After reading some of my posts, a friend said he pictured the Benny Hill theme song playing in the background as I bake. I admit it's not a totally outlandish statement. I, however, have always felt a much stronger kinship with Bridget Jones. I realize this makes the men in the audience groan, but it's true. My oldest childhood friend once told me that I simply was not Bridget-Jones-like because Bridget's schtick is that she is unmarried and in her thirties. And I argued that while, yes, I am a decade behind Ms. Jones, an integral part of her persona is that she feels like an idiot most of the time. I feel pretty much the same way.
My first attempt at vegan icing is case in point.
I am no icing novice. In fact, my first job was at a bakery in Marietta, Georgia and it was there I discovered a hidden talent for cake decoration. Most of my bakery colleagues had to practice their frosting penmanship on wax paper before they were allowed near actual sheet cakes. Not me. I had such a way with the pastry bag that they let me write on real cakes virtually the first day.
Standard icing recipes are simple. They generally call for a box of powdered sugar and egg whites...and anything from water to lemon juice and vanilla extract for a little panache.
I really wanted to write names on some of the vegan cookies I was handing out and it seemed simple enough to create a vegan version -- I just had to find a replacement for those egg whites. After a bit of Googling, I discovered I would have to use flax seeds. Most of the Web sites I came across said that if you mix one tablespoon of ground flax seeds with three tablespoons of water, you get a milky consistency that is very much egg-like. I had shied away from the flax seed option offered on the Post Punk Kitchen Web site for earlier recipes...but I realized I was going to have to confront my demons if I wanted to write on those cookies.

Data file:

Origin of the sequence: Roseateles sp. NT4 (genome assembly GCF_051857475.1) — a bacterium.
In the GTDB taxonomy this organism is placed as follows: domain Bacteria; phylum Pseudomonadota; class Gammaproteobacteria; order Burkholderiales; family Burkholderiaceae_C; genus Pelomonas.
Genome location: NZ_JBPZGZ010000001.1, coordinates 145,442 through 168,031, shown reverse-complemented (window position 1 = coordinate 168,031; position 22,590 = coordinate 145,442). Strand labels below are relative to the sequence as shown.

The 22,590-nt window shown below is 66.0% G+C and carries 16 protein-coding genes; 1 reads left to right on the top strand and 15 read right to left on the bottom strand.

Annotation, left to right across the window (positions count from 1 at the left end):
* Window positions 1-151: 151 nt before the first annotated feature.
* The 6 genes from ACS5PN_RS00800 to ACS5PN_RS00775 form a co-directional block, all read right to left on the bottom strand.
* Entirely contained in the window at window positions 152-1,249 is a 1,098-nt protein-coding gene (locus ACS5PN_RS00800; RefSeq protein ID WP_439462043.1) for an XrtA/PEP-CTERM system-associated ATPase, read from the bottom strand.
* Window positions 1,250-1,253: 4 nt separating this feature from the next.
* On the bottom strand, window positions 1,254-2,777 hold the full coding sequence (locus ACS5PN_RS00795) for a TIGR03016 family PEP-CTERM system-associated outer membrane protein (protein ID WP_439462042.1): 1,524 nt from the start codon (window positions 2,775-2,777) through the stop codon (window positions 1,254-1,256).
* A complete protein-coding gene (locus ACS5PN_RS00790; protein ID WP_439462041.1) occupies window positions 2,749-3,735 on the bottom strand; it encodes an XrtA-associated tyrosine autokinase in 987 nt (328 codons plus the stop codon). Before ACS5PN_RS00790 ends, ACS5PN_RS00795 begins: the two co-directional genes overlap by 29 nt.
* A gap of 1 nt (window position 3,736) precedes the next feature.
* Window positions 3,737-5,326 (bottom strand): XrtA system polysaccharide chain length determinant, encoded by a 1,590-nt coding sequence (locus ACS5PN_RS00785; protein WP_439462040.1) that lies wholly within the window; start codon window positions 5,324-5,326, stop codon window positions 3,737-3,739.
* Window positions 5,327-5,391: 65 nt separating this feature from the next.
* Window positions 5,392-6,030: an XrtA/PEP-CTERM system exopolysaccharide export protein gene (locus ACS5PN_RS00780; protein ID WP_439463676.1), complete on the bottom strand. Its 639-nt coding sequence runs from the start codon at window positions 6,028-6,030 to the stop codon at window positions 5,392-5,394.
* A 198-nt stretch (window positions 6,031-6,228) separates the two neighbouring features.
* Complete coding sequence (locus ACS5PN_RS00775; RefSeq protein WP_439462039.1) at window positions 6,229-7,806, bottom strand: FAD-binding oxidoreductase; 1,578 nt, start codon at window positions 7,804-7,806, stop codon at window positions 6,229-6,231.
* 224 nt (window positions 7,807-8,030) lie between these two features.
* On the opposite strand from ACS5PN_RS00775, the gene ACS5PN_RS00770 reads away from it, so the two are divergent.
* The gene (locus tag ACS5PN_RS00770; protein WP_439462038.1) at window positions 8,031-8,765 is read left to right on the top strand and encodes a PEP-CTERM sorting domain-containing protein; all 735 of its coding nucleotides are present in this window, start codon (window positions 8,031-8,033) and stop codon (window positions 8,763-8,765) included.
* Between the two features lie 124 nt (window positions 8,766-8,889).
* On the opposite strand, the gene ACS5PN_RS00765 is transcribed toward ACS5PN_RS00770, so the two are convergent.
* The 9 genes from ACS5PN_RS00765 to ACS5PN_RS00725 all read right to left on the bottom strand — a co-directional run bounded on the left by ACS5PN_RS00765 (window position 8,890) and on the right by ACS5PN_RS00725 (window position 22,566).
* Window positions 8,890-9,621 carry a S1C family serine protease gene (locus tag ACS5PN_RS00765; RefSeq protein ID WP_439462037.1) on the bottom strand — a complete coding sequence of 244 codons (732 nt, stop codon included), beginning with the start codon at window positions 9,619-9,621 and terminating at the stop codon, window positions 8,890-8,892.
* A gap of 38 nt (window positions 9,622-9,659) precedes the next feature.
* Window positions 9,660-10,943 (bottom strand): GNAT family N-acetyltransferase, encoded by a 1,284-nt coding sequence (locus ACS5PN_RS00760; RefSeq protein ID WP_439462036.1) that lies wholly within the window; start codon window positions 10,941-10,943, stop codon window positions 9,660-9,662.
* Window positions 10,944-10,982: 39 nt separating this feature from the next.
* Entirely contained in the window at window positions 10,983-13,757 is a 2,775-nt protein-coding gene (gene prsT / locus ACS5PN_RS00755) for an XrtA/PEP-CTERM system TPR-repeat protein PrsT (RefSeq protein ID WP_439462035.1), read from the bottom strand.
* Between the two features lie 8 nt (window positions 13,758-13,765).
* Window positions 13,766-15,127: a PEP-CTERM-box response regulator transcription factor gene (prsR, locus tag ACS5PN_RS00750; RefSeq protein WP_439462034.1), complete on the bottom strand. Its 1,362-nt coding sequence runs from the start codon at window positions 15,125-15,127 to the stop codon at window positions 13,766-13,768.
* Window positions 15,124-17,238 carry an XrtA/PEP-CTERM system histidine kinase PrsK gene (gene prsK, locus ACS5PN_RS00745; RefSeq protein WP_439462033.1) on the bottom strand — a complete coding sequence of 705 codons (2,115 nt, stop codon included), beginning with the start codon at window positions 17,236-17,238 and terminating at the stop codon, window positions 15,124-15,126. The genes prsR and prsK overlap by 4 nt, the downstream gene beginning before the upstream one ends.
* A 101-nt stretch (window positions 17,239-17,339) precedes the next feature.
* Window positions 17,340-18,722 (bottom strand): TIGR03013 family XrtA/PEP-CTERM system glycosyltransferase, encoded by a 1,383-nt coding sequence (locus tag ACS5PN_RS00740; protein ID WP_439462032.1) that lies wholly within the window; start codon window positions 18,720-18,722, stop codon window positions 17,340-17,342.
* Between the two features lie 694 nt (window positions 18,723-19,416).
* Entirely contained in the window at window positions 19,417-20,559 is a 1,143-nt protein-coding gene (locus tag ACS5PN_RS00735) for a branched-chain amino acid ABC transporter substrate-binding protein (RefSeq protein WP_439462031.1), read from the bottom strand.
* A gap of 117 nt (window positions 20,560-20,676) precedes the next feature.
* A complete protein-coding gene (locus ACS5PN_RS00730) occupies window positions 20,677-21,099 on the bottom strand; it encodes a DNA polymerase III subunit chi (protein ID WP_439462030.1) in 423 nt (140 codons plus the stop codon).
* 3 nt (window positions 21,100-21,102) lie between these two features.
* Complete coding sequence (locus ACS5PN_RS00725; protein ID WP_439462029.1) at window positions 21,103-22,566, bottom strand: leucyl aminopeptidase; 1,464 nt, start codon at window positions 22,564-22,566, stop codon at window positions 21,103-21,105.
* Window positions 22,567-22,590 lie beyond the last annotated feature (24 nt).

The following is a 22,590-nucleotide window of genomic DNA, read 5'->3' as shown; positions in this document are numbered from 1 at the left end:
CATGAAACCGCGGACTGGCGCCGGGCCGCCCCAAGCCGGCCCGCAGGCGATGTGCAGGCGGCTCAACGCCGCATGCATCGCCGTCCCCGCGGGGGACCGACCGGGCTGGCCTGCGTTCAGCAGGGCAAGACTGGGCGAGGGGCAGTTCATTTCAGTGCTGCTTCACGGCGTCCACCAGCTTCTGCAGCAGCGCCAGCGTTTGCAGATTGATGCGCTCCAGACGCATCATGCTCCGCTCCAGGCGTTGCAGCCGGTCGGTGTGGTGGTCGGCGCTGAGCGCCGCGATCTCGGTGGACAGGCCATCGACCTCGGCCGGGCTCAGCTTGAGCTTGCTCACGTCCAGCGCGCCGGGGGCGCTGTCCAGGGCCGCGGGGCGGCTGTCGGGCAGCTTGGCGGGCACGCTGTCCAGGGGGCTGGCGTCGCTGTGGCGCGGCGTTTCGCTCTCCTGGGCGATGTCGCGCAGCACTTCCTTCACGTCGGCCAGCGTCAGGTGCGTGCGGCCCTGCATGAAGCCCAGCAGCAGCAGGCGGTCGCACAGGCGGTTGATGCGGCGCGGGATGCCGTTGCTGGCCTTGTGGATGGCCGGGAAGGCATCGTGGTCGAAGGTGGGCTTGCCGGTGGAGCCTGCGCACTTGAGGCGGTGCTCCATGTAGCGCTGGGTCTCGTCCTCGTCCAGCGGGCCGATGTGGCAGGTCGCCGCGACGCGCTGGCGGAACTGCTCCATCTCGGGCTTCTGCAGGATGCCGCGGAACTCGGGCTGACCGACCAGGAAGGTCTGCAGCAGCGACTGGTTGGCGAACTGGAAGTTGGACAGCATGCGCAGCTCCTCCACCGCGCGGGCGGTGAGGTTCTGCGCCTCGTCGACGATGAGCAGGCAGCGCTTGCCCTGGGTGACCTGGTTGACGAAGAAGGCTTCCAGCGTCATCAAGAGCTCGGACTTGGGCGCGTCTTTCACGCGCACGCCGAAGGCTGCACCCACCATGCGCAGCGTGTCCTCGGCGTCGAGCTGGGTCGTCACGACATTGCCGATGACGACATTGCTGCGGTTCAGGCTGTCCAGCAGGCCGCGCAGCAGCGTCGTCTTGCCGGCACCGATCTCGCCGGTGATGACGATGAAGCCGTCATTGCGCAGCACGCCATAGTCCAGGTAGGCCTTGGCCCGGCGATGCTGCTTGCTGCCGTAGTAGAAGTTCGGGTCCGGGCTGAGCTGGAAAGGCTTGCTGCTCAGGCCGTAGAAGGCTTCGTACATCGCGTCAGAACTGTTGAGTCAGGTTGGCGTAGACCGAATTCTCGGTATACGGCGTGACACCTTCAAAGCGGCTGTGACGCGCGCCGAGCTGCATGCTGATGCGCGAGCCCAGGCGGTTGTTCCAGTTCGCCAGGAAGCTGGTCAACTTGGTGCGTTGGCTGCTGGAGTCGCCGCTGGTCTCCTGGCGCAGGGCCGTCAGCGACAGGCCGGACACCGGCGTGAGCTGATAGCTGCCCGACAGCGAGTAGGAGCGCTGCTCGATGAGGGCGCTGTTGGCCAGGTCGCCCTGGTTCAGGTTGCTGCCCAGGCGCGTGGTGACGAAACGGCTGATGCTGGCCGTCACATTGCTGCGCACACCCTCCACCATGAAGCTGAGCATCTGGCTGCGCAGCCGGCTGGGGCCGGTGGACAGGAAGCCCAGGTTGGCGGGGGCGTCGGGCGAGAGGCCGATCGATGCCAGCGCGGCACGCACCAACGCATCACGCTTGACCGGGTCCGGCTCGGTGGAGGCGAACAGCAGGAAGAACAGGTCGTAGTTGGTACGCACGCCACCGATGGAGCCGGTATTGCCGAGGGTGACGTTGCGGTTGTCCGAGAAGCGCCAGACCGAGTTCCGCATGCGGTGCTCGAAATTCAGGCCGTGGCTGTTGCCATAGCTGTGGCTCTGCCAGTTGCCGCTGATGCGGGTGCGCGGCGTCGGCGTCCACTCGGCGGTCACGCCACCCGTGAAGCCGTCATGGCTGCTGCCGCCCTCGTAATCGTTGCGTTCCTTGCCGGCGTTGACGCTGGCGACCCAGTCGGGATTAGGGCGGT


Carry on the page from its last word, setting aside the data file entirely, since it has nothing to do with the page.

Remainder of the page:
I should have just gone straight to a Trader Joe's or a Whole Foods, but I really wanted the flax-seed-buying errand to be convenient to my commute, so I stopped off at several grocery stores that were flax-less first. They had plenty of fennel seeds, but no flax. A bit disheartened, I decided to give the new Gourmet Fresh in my neighborhood a shot and, lo and behold, they had it. (The Benny Hill friend marveled that in Boulder, Colorado you can't "swing a dead cat" without finding flax seeds.)
When I combined my flax seeds with water, the mixture did become quite milky...but you could definitely still see the seeds and so I hoped that food color would be enough hide them. That was the other exciting thing about this experiment -- I make a lot of red velvet cake and so I use a lot of red food color...and it wasn't until late in my red velvet production that I realized you can buy red all buy itself...so, long story short, I have more than my fair share of yellow, green and blue food color from sets I bought simply to get red (this prompted a coworker to tell me that I should try my hand at blue velvet cake).
Green was the most festive, so I decided to try it out first...but before I could color anything, I had to get stiff peaks to form from my sugar-flax-water mix. And maybe it was that there was some residue in my bowl or maybe it was that I didn't do the egg replacement quite right...or maybe you just don't get stiff peaks if you don't use egg whites, but I mixed and mixed and mixed...and nothing. It refused to stiffen.
I eventually decided to give it a go anyway because time was a-wasting and I was tired of mixing...so I added my food color (and dyed three of my fingers green) and poured it into one my two pastry bags. I was afraid it was going to run right through the bag. But no such luck. It wouldn't come out at all...and when I tried to examine what was wrong, icing ended up pouring out the other end (cue theme song?). I obviously had to switch pastry bags -- which I did -- but then my earlier fear was confirmed and the icing poured right through. I tried to write anyway, but ended up creating blobs. Had I just wanted to fill in the cookies, maybe I would have been in business. But, alas.
One thing about it though -- it sure tasted like a good batch of decorative icing. Even though there were no names.
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